The fruit trees on the Hana side of Maui are reportedly larger and more mature, and the area is known for its agriculture.
One of the best ways to experience the bounty of the local farms and orchards is to pick up some produce or fresh fruit from the stands on the Hana Highway.
You may find breadfruit, lilikoi (passion fruit), guava, pineapple and more.
Marvel at the vegetation on the Hana Highway!
If you have even a casual interest in plants and nature, you’ll be awed by the variety and lushness of the vegetation you’ll see along the Road to Hana.
From ferns to bamboo and palms to banyans, the tropical flora you’ll see just growing wild is astonishing. Take the time to appreciate the variety and beauty of the plants here!
Map of the Best Road to Hana Stops
Road to Hana (Hana Highway Maui) FAQs
1. How many stops are there on the Road to Hana?
Many more than we have described in our article! Frankly, the drive is so scenic that it feels like there is a waterfall or lookout every few yards on the route.
If you are doing a day drive to Hana and back, there is no way you will see and do it “all” in one trip. That’s why one of our top tips for this drive is to carefully pick the Road to Hana stops that will give you the greatest joy, with a few back-ups to account for unforeseen situations.
Trust us, you’ll enjoy your day much more by doing less rather than more.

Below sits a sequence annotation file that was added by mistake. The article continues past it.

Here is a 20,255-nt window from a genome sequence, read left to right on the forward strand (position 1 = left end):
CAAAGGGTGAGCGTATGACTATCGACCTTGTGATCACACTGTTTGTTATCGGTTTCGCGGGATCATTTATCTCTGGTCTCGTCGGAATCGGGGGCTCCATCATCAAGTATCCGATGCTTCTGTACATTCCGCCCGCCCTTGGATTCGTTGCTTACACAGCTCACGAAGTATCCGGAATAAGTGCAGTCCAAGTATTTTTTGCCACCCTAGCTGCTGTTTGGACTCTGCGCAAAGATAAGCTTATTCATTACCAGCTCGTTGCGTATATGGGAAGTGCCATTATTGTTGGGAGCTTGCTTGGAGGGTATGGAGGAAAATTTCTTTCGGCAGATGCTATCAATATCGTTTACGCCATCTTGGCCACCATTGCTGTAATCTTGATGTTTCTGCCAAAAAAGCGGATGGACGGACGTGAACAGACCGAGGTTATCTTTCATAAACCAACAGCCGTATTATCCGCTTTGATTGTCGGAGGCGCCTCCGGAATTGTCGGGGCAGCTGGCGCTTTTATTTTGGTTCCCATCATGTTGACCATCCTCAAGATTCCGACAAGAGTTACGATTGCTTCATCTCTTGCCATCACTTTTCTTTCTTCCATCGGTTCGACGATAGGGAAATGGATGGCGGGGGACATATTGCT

2. Is the Road to Hana 1 day or 2 days?
You can do it either way and have a fantastic experience, but if your itinerary allows, we would vote for spending two days, overnighting in Hana.
This will allow you to include some hikes (like the very scenic Pipiwai Trail), spend a few hours at Wai’anapanapa State Park (black sand beach, hikes, lookouts, and more!), and take the stops in a more leisurely fashion.
That said, if you limit your stops and start early, a one-day Road to Hana trip can be very rewarding as well.
3. How long is the Road to Hana with stops?
If you drive up to Hana Town and back, you will be driving a little over 51 miles each way.
Most visitors drive up to Kipahulu and back, which is a distance of a little over 64 miles each way.
And, if your rental car agreement allows, you can also drive it as a loop that includes the backside of Haleakala and the bottom of the island (Highways 360 + 37). This is a distance of 115 miles in total.
4. How do you avoid crowds on the Road to Hana?
Start early. If your base is in west Maui, there is additional driving involved to get to the start point, Kahului. From Lahaina, for example, it takes about 35-40 minutes to get to Kahului in normal traffic.
Ideally, you’d want to be in Paia, a 15-minute drive from Kahului, fueled up and ready to head out on the Road to Hana, no later than 8 a.m.
The Best Maui Tours
Have you booked these top-rated Maui guided adventures yet?
Small-group Road to Hana tour so everyone in your group can sit back and enjoy the views without worrying about negotiating hairpin bends or finding parking at popular stops!
A Haleakala sunrise tour so you can experience the bucket-list sunrise atop the volcano without the need to reserve a parking spot or drive up in the dark!
A Maui snorkeling excursion that combines the Molokini Crater with Turtle Town, the two most epic snorkeling destinations on the island!
A 7-line Maui zipline experience where you can glide over the forests on the north shore of Maui. Enjoy ocean views and navigate obstacle course challenges!
Renting a Car in Maui
The best things to do in Maui are located all over the island.